If confidential client information is stored on portable devices that leave the security of your office, they should be encrypted so that the information cannot be easily accessed if the device is stolen or used by unauthorized persons. The most obvious examples are smart phones and tablets. These devices are small and easily lost or stolen and can contain significant amounts of information about your clients. For example, unencrypted e-mails often contain client data, legal advise and instructions, scanned files and other records and information transmitted between clients and their attorneys. On the plus side, most newer smart phone versions (like Android and Apple) provide for encryption of the data on the phone when a password is set, as well as, options to find or remotely erase your data if the device is lost or stolen. However, unless you use a strong password (see below), you’re leaving your client’s data vulnerable. Jump dives, flash drives, and portable external hard drives can all be created with encrypted partitions and those partitions should be used to hold your clients’ data files.

Transmitting Electronic Information Through a Network Needs Encryption

Most often this includes sending e-mails or text messages with confidential client information. Unless the e-mail and its attachments are encrypted, the message can easily be intercepted and read. Remember, e-mails are usually sent through multiple computer systems in route to their destination. Moreover, many “free” e-mail services (e.g., Google, Yahoo, AOL) actually have full access to their users content. Unencrypted information transmitted and stored through their systems can be read by the e-mail company, other “in transit” computer systems, or any other person who may be granted access to that data (for example, state or federal prosecutors, as a result of your opposing counsel’s subpoena, or enterprising hackers). Protecting information when connected to public Wi-Fi networks is critical also. Whenever possible, use encrypted Wi-Fi links or VPNs to transmit data when on public networks (i.e., the airport waiting area).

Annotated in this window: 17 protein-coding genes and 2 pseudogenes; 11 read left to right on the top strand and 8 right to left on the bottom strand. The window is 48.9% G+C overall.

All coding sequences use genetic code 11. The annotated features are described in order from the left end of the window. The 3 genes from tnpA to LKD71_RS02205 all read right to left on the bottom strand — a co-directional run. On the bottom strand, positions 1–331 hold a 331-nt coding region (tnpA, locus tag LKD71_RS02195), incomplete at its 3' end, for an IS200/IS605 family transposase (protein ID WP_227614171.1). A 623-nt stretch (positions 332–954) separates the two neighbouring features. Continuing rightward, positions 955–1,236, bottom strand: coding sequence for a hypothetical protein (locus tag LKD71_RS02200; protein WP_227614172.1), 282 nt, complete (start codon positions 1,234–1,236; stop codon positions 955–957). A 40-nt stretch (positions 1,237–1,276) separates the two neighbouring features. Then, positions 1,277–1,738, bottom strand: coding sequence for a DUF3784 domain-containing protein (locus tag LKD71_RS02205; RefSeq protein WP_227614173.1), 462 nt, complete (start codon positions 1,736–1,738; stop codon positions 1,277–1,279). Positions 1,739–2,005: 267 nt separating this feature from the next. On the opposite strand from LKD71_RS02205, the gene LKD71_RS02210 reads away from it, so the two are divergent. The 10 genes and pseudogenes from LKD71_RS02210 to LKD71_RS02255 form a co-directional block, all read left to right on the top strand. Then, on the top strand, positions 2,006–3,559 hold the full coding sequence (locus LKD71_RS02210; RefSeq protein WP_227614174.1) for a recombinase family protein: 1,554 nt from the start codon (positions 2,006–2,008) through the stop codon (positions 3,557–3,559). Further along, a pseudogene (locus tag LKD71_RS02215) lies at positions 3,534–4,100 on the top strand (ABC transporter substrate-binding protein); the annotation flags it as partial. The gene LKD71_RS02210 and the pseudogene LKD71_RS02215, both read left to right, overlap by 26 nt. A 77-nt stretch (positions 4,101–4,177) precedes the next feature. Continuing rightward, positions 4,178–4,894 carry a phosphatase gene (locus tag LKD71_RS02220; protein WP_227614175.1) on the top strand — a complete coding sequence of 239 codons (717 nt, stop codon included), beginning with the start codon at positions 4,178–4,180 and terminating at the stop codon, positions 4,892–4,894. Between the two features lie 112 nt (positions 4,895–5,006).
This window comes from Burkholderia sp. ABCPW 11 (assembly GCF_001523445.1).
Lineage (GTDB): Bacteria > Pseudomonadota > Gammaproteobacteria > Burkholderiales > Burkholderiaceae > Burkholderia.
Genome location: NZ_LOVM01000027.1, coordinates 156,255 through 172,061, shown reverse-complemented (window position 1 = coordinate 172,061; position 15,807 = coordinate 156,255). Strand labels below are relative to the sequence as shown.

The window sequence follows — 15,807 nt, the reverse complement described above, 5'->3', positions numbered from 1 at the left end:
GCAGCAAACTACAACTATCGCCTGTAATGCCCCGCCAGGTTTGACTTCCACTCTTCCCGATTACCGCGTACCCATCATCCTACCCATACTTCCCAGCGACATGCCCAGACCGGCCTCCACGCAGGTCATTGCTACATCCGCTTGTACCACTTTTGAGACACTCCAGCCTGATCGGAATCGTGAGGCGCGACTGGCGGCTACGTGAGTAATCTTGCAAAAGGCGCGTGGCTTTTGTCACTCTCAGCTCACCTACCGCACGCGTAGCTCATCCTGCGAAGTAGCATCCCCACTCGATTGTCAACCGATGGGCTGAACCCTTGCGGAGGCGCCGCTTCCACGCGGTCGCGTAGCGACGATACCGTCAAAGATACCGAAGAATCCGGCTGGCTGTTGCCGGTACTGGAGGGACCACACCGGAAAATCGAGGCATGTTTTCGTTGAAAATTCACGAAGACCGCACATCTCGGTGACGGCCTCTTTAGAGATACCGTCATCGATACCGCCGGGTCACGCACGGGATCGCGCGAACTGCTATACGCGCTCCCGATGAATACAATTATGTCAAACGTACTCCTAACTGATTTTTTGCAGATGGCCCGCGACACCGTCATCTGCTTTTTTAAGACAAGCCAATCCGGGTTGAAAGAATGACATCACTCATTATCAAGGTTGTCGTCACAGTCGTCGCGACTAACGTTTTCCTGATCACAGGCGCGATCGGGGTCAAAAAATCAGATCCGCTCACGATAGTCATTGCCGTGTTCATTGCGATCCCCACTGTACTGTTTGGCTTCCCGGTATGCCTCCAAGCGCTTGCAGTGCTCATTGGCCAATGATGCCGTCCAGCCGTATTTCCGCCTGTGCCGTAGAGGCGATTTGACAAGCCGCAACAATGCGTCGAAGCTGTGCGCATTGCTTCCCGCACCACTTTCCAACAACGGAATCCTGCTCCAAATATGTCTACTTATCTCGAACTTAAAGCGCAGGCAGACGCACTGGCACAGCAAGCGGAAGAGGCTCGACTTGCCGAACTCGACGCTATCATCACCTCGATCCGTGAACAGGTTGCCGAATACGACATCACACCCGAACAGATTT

How Do You Encrypt Your Data?

While the types and levels of encryption can appear complicated, most computer systems now offer easy to use encrypting software for both hard drives and electronic communications, may of these programs are open source and free. Most hard drive manufacturers now offer downloadable encryption software, for example Seagate (, Hitachi, (, Western Digital (, or hard drives that come complete with encryption software already installed. Additionally, many programs exist that can create encrypted parts of your current hard drives or encrypt the entire drive. For example, PGP by Symantec (, GnuPG ( for Windows; for Mac), Mcafee (, or Sophos ( as well as provide e-mail encryption and authentication capabilities.

Once you have an encrypted hard drive, you can “open,” “launch,” or “connect to” the drive only after entering the required key for the decryption. Once “unlocked” the encrypted hard drive can be used like any other. However, while the drive is “closed” the data remains on the hard drive in an encrypted state . . . safe from unauthorized access (assuming you have a strong key). Current versions of Windows and Mac operating systems also have built in encryption capabilities to turn your computer’s hard drive into Fort Knox. You just need to turn the encryption processes “on” in the systems’ settings. As explained further below, however, strong access passwords are a critical part of encryption security.